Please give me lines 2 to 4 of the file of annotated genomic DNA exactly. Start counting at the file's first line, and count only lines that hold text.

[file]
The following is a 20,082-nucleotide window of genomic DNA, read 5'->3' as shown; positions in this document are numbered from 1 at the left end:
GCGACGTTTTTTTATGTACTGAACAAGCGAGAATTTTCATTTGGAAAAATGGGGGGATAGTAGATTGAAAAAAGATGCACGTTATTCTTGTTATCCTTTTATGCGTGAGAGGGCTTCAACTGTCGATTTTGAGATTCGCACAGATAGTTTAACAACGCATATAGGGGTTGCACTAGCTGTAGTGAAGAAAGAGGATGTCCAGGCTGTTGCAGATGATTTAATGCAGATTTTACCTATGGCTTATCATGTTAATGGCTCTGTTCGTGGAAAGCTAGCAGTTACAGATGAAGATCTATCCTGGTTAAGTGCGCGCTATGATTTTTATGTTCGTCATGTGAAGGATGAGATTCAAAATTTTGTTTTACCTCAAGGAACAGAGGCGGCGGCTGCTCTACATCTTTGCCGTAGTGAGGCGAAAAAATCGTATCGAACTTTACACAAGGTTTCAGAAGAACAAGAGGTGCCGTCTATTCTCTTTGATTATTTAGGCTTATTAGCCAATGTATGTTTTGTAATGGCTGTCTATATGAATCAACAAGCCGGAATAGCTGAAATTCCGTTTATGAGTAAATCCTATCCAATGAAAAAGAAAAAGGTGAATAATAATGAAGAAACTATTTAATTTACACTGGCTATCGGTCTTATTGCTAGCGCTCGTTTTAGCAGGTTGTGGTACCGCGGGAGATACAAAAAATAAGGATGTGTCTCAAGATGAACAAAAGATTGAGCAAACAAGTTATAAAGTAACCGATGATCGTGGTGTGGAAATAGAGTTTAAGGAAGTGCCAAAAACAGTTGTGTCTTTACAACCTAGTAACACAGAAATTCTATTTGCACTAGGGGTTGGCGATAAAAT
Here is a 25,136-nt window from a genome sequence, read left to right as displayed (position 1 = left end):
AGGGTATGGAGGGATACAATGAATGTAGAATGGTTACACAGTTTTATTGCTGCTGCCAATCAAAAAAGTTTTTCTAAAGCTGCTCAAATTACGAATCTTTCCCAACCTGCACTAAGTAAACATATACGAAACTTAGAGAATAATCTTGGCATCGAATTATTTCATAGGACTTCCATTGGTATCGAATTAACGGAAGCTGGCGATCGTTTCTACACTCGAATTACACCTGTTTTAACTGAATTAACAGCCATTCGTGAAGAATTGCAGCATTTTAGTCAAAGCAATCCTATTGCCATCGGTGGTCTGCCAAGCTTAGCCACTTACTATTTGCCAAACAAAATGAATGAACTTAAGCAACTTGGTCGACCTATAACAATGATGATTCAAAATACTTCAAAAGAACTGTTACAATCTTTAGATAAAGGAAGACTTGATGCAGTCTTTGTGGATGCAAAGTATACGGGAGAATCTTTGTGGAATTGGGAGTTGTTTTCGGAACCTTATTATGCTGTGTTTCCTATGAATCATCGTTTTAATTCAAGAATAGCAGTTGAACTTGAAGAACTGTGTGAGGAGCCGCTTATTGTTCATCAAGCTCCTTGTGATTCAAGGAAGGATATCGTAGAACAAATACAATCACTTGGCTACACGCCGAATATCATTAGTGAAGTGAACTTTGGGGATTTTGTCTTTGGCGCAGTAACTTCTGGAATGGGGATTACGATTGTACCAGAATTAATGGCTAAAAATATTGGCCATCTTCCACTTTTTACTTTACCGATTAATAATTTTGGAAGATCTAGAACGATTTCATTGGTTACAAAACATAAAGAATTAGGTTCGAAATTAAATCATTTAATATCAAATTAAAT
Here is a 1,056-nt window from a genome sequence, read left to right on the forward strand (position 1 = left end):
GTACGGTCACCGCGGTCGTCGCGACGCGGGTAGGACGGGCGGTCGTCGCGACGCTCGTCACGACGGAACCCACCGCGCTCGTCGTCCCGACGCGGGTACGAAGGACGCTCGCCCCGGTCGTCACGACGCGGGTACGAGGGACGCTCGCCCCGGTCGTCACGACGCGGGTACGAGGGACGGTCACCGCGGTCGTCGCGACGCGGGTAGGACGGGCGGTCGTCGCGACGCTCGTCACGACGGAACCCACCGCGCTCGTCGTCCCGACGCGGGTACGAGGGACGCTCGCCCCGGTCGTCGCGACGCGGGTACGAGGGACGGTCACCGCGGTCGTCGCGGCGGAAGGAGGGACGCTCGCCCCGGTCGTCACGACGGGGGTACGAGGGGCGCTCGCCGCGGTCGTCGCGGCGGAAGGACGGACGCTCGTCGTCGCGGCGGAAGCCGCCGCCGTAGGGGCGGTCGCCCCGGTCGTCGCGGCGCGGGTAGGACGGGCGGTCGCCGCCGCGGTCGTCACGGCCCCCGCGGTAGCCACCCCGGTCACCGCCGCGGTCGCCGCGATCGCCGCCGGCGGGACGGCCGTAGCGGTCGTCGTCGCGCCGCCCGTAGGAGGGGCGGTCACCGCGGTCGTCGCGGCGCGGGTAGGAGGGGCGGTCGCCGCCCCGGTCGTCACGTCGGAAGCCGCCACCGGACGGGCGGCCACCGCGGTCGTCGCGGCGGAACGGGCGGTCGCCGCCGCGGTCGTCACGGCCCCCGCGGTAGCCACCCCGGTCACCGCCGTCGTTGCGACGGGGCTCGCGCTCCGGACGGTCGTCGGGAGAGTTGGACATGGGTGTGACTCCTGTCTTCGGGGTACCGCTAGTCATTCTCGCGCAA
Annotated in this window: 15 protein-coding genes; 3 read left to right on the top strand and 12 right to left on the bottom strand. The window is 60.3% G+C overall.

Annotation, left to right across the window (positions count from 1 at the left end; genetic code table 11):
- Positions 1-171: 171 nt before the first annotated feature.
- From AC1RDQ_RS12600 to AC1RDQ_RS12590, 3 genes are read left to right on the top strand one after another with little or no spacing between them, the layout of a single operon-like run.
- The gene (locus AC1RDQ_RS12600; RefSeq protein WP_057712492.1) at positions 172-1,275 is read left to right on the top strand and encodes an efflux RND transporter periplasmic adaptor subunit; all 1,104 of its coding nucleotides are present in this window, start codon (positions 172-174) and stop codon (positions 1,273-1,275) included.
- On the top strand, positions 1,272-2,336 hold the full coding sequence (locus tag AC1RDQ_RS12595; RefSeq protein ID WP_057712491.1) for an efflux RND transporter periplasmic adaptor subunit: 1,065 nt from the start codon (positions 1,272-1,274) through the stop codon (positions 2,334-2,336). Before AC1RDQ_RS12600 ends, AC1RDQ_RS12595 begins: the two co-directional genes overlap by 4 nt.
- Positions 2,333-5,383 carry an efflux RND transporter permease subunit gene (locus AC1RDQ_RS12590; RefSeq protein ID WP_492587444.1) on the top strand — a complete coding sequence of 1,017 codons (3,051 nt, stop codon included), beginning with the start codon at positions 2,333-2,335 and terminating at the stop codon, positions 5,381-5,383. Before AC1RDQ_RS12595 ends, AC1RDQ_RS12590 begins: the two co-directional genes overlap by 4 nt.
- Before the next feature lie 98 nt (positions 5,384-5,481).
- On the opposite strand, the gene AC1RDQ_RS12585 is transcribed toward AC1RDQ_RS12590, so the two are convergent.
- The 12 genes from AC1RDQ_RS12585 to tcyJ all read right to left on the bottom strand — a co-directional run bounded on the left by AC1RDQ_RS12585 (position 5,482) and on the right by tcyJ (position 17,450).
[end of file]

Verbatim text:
GCGACGTTTTTTTATGTACTGAACAAGCGAGAATTTTCATTTGGAAAAATGGGGGGATAGTAGATTGAAAAAAGATGCACGTTATTCTTGTTATCCTTTTATGCGTGAGAGGGCTTCAACTGTCGATTTTGAGATTCGCACAGATAGTTTAACAACGCATATAGGGGTTGCACTAGCTGTAGTGAAGAAAGAGGATGTCCAGGCTGTTGCAGATGATTTAATGCAGATTTTACCTATGGCTTATCATGTTAATGGCTCTGTTCGTGGAAAGCTAGCAGTTACAGATGAAGATCTATCCTGGTTAAGTGCGCGCTATGATTTTTATGTTCGTCATGTGAAGGATGAGATTCAAAATTTTGTTTTACCTCAAGGAACAGAGGCGGCGGCTGCTCTACATCTTTGCCGTAGTGAGGCGAAAAAATCGTATCGAACTTTACACAAGGTTTCAGAAGAACAAGAGGTGCCGTCTATTCTCTTTGATTATTTAGGCTTATTAGCCAATGTATGTTTTGTAATGGCTGTCTATATGAATCAACAAGCCGGAATAGCTGAAATTCCGTTTATGAGTAAATCCTATCCAATGAAAAAGAAAAAGGTGAATAATAATGAAGAAACTATTTAATTTACACTGGCTATCGGTCTTATTGCTAGCGCTCGTTTTAGCAGGTTGTGGTACCGCGGGAGATACAAAAAATAAGGATGTGTCTCAAGATGAACAAAAGATTGAGCAAACAAGTTATAAAGTAACCGATGATCGTGGTGTGGAAATAGAGTTTAAGGAAGTGCCAAAAACAGTTGTGTCTTTACAACCTAGTAACACAGAAATTCTATTTGCACTAGGGGTTGGCGATAAAAT
Here is a 25,136-nt window from a genome sequence, read left to right as displayed (position 1 = left end):
AGGGTATGGAGGGATACAATGAATGTAGAATGGTTACACAGTTTTATTGCTGCTGCCAATCAAAAAAGTTTTTCTAAAGCTGCTCAAATTACGAATCTTTCCCAACCTGCACTAAGTAAACATATACGAAACTTAGAGAATAATCTTGGCATCGAATTATTTCATAGGACTTCCATTGGTATCGAATTAACGGAAGCTGGCGATCGTTTCTACACTCGAATTACACCTGTTTTAACTGAATTAACAGCCATTCGTGAAGAATTGCAGCATTTTAGTCAAAGCAATCCTATTGCCATCGGTGGTCTGCCAAGCTTAGCCACTTACTATTTGCCAAACAAAATGAATGAACTTAAGCAACTTGGTCGACCTATAACAATGATGATTCAAAATACTTCAAAAGAACTGTTACAATCTTTAGATAAAGGAAGACTTGATGCAGTCTTTGTGGATGCAAAGTATACGGGAGAATCTTTGTGGAATTGGGAGTTGTTTTCGGAACCTTATTATGCTGTGTTTCCTATGAATCATCGTTTTAATTCAAGAATAGCAGTTGAACTTGAAGAACTGTGTGAGGAGCCGCTTATTGTTCATCAAGCTCCTTGTGATTCAAGGAAGGATATCGTAGAACAAATACAATCACTTGGCTACACGCCGAATATCATTAGTGAAGTGAACTTTGGGGATTTTGTCTTTGGCGCAGTAACTTCTGGAATGGGGATTACGATTGTACCAGAATTAATGGCTAAAAATATTGGCCATCTTCCACTTTTTACTTTACCGATTAATAATTTTGGAAGATCTAGAACGATTTCATTGGTTACAAAACATAAAGAATTAGGTTCGAAATTAAATCATTTAATATCAAATTAAAT